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(Al Hartmann | The Salt Lake Tribune) Becky Andrews and her service dog Cricket weren't allowed in the Ann Taylor store at City Creek. She has retinitis pigmantosa, a degenerative eye disease and she relies on Cricket as her set of eyes and goes with her everywhere.
Ann Taylor apologizes for kicking guide dog out of store
Disabilities » Owner’s anger still burns after she was booted from retailer in Salt Lake.
First Published Jun 20 2012 04:05 pm • Last Updated Jun 20 2012 09:02 pm

Becky Andrews is torn. Should the partially blind woman file a discrimination complaint for being told she couldn’t bring her guide dog into the Ann Taylor clothing store at City Creek Center? Or should she just forget the episode and move on?

One thing is certain. Andrews, who has lived with the degenerative eye disease retinitis pigmentosa for most of her 47 years, is mad at the upscale store, several employees and the Ohio-based company that issued a public statement disputing her claim that her dog, Cricket, was wearing a service animal harness when they entered the store last Friday.

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"They misrepresented me. I’m a responsible guide dog user. I don’t necessarily appreciate it when they send out this statement saying [Cricket] was not in harness," the Bountiful counselor said Wednesday.

An Ann Taylor spokeswoman on Wednesday issued a mea culpa, acknowledging that store employees had made a mistake.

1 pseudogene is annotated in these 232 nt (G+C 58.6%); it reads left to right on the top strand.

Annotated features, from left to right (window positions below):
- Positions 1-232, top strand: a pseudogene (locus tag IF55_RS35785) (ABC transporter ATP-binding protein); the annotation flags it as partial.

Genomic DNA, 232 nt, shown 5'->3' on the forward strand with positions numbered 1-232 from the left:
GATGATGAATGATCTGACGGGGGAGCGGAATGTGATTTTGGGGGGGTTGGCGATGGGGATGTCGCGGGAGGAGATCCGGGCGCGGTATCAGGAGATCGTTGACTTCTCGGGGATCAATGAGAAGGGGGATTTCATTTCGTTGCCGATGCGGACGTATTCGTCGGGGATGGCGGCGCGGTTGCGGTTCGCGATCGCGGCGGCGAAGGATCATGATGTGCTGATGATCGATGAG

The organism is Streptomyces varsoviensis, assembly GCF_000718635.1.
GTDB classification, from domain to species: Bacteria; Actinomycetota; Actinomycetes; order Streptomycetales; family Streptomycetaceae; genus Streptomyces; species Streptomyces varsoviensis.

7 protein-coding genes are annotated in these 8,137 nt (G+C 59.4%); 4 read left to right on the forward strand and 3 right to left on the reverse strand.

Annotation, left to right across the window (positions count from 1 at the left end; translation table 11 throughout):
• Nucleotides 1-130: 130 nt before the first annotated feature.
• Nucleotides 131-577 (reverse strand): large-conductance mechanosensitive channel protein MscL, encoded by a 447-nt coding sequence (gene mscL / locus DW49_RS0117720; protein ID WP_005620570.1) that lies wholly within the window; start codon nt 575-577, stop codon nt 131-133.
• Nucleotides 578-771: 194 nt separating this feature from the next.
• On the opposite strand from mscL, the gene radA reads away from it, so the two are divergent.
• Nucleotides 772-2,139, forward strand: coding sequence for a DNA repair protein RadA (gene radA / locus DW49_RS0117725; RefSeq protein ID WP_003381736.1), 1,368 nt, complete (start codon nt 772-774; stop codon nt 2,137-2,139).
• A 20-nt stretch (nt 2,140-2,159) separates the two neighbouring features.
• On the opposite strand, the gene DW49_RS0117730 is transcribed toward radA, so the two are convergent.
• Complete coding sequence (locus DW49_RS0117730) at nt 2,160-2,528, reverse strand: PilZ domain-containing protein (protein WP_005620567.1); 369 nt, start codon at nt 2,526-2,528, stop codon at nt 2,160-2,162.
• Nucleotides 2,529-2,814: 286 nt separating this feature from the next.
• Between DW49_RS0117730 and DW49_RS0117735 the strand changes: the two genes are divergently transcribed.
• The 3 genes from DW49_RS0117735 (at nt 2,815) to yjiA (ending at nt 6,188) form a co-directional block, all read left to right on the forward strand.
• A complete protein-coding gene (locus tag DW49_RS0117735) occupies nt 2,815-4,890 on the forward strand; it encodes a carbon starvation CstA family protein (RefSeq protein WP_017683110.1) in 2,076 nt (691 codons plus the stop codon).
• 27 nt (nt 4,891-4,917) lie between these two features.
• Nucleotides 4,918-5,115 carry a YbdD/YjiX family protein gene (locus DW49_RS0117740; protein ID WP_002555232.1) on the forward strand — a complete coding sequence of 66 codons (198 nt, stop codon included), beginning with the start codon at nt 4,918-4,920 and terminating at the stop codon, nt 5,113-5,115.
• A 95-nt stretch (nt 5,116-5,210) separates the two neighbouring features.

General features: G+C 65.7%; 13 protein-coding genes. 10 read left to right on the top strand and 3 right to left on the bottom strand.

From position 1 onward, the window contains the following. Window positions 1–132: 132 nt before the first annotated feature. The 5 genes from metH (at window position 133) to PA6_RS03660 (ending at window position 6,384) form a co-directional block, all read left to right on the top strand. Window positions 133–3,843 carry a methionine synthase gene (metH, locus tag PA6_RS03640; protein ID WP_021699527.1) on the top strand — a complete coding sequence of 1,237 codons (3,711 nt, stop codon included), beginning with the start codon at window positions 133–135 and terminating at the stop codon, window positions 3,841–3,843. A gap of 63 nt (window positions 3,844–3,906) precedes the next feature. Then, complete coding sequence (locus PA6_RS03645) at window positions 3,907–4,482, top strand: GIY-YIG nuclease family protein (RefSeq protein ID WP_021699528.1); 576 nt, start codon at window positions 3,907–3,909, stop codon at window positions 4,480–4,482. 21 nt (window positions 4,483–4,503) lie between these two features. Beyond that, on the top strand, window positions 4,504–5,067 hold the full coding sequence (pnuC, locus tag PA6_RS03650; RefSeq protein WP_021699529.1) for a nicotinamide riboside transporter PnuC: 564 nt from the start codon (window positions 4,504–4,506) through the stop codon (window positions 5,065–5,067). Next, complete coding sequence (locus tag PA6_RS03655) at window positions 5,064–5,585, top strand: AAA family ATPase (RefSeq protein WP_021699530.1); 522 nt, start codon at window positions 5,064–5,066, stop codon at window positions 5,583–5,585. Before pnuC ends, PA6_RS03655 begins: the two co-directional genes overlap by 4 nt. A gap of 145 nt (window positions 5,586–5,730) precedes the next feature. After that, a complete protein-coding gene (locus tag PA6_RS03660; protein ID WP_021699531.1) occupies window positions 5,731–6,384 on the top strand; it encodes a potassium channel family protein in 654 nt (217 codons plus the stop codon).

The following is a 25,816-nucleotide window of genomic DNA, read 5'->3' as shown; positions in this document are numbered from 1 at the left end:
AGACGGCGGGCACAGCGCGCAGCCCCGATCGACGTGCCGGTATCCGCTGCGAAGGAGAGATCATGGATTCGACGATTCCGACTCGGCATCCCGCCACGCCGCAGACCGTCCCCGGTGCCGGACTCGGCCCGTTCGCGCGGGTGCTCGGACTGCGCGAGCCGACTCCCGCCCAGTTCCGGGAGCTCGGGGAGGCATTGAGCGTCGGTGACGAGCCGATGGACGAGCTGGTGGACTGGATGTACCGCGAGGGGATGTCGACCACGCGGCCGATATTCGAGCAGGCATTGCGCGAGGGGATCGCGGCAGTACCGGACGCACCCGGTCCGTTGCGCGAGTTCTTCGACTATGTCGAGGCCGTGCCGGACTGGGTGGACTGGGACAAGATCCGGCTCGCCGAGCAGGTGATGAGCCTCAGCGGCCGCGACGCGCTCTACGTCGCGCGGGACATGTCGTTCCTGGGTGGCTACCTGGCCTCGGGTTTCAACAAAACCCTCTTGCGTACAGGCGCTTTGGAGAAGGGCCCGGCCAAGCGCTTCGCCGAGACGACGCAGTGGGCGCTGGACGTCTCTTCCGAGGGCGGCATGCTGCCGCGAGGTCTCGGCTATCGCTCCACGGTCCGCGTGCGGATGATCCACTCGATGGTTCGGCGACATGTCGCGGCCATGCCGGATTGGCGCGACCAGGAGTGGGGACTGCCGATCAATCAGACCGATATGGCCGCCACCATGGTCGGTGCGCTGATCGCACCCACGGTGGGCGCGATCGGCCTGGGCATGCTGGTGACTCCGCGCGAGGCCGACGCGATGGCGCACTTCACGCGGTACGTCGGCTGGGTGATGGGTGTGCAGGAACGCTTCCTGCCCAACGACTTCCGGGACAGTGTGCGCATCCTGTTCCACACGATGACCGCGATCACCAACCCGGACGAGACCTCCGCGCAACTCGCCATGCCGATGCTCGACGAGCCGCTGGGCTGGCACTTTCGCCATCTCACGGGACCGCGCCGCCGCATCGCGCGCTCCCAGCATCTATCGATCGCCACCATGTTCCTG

"In our previous statement we had said that her guide dog was unharnessed. This was not the case. We were misinformed and we are sorry that this incorrect information was released," Catherine Fisher said in an email.

Fisher said service animals are always welcome in the company’s stores.

Andrews said she was gripping Cricket’s harness as she walked into the store last Friday. A clerk immediately confronted her. The clerk said Andrews couldn’t be in the store with her dog.

"She told me I needed to leave. It kind of took me by surprise because I was expecting a nice greeting," Andrews said.

Retinitis pigmentosa causes progressive damage to the retina. Complete blindness isn’t common, but loss of peripheral vision is. Andrews’ eyesight has narrowed to a small dime-sized circle, which is why she dismisses the company’s claim that Cricket wasn’t harnessed.

"I can’t get around without her," Andrews said.

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The event quickly became chaotic, she said. Other employees and a manager joined in, and Andrews said voices came at her from several directions. She said she attempted to explain that Cricket was a service animal that under the Americans for Disabilities Act could be in the store with her. The employees, though, weren’t buying it.

Shocked, Andrews was near tears.

"I tried to educate them and explain the situation, but I didn’t feel like I was getting anywhere. And so I left. I was maybe in the store five minutes," said Andrews , who on Wednesday was still contemplating her next step.

The store manager later called her to apologize, Andrews said.

Fisher said the company will contact Andrews "to make this situation right."


Twitter: @sltribpaul

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